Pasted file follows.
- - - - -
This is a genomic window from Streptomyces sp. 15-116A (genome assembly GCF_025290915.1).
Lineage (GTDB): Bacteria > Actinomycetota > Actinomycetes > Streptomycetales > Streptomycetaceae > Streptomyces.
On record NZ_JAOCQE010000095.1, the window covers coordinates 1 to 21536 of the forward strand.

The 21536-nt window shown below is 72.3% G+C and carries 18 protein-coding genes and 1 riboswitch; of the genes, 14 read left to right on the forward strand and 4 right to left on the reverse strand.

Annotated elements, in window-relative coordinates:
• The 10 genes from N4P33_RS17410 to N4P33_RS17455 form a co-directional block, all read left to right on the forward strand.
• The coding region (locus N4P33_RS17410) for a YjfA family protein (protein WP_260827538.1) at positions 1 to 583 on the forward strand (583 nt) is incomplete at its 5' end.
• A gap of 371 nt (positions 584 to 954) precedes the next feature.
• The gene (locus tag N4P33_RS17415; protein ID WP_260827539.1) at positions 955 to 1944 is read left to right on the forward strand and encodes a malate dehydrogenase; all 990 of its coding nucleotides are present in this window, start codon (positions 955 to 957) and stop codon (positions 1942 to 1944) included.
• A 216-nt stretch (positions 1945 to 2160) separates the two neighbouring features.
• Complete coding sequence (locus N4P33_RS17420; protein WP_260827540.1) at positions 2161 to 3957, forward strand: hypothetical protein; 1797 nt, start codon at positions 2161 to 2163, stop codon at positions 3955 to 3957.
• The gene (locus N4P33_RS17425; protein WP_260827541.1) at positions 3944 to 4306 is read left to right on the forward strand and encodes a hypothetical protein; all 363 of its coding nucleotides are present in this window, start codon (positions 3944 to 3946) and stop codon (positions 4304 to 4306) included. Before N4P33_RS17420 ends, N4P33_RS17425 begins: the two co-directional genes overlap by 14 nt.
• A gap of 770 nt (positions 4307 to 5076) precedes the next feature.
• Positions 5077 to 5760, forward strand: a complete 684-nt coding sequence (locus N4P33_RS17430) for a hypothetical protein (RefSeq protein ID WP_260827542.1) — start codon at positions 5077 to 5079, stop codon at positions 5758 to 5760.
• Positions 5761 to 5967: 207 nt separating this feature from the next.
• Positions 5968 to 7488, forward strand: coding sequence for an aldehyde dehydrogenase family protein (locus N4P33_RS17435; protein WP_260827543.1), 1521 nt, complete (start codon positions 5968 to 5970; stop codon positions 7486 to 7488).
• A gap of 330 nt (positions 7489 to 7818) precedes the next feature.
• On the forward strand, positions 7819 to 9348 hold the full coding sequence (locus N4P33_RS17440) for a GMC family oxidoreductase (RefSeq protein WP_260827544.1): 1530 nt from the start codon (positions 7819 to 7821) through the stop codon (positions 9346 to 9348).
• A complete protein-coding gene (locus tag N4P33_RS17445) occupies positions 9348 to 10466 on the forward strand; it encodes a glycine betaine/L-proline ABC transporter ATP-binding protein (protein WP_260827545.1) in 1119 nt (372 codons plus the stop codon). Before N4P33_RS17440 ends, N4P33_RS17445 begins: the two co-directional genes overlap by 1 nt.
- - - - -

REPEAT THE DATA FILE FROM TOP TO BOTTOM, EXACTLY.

This is a genomic window from Streptomyces sp. 15-116A (genome assembly GCF_025290915.1).
Lineage (GTDB): Bacteria > Actinomycetota > Actinomycetes > Streptomycetales > Streptomycetaceae > Streptomyces.
On record NZ_JAOCQE010000095.1, the window covers coordinates 1 to 21536 of the forward strand.

The 21536-nt window shown below is 72.3% G+C and carries 18 protein-coding genes and 1 riboswitch; of the genes, 14 read left to right on the forward strand and 4 right to left on the reverse strand.

Annotated elements, in window-relative coordinates:
• The 10 genes from N4P33_RS17410 to N4P33_RS17455 form a co-directional block, all read left to right on the forward strand.
• The coding region (locus N4P33_RS17410) for a YjfA family protein (protein WP_260827538.1) at positions 1 to 583 on the forward strand (583 nt) is incomplete at its 5' end.
• A gap of 371 nt (positions 584 to 954) precedes the next feature.
• The gene (locus tag N4P33_RS17415; protein ID WP_260827539.1) at positions 955 to 1944 is read left to right on the forward strand and encodes a malate dehydrogenase; all 990 of its coding nucleotides are present in this window, start codon (positions 955 to 957) and stop codon (positions 1942 to 1944) included.
• A 216-nt stretch (positions 1945 to 2160) separates the two neighbouring features.
• Complete coding sequence (locus N4P33_RS17420; protein WP_260827540.1) at positions 2161 to 3957, forward strand: hypothetical protein; 1797 nt, start codon at positions 2161 to 2163, stop codon at positions 3955 to 3957.
• The gene (locus N4P33_RS17425; protein WP_260827541.1) at positions 3944 to 4306 is read left to right on the forward strand and encodes a hypothetical protein; all 363 of its coding nucleotides are present in this window, start codon (positions 3944 to 3946) and stop codon (positions 4304 to 4306) included. Before N4P33_RS17420 ends, N4P33_RS17425 begins: the two co-directional genes overlap by 14 nt.
• A gap of 770 nt (positions 4307 to 5076) precedes the next feature.
• Positions 5077 to 5760, forward strand: a complete 684-nt coding sequence (locus N4P33_RS17430) for a hypothetical protein (RefSeq protein ID WP_260827542.1) — start codon at positions 5077 to 5079, stop codon at positions 5758 to 5760.
• Positions 5761 to 5967: 207 nt separating this feature from the next.
• Positions 5968 to 7488, forward strand: coding sequence for an aldehyde dehydrogenase family protein (locus N4P33_RS17435; protein WP_260827543.1), 1521 nt, complete (start codon positions 5968 to 5970; stop codon positions 7486 to 7488).
• A gap of 330 nt (positions 7489 to 7818) precedes the next feature.
• On the forward strand, positions 7819 to 9348 hold the full coding sequence (locus N4P33_RS17440) for a GMC family oxidoreductase (RefSeq protein WP_260827544.1): 1530 nt from the start codon (positions 7819 to 7821) through the stop codon (positions 9346 to 9348).
• A complete protein-coding gene (locus tag N4P33_RS17445) occupies positions 9348 to 10466 on the forward strand; it encodes a glycine betaine/L-proline ABC transporter ATP-binding protein (protein WP_260827545.1) in 1119 nt (372 codons plus the stop codon). Before N4P33_RS17440 ends, N4P33_RS17445 begins: the two co-directional genes overlap by 1 nt.